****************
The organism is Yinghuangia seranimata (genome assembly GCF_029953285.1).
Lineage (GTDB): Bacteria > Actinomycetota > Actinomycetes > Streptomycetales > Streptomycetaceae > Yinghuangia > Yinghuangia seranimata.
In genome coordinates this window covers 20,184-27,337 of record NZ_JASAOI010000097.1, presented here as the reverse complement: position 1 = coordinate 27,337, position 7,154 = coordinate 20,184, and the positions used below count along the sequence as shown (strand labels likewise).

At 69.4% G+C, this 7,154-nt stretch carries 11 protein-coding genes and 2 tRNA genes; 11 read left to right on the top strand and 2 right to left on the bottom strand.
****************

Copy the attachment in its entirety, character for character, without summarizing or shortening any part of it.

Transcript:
The organism is Yinghuangia seranimata (genome assembly GCF_029953285.1).
Lineage (GTDB): Bacteria > Actinomycetota > Actinomycetes > Streptomycetales > Streptomycetaceae > Yinghuangia > Yinghuangia seranimata.
In genome coordinates this window covers 20,184-27,337 of record NZ_JASAOI010000097.1, presented here as the reverse complement: position 1 = coordinate 27,337, position 7,154 = coordinate 20,184, and the positions used below count along the sequence as shown (strand labels likewise).

At 69.4% G+C, this 7,154-nt stretch carries 11 protein-coding genes and 2 tRNA genes; 11 read left to right on the top strand and 2 right to left on the bottom strand.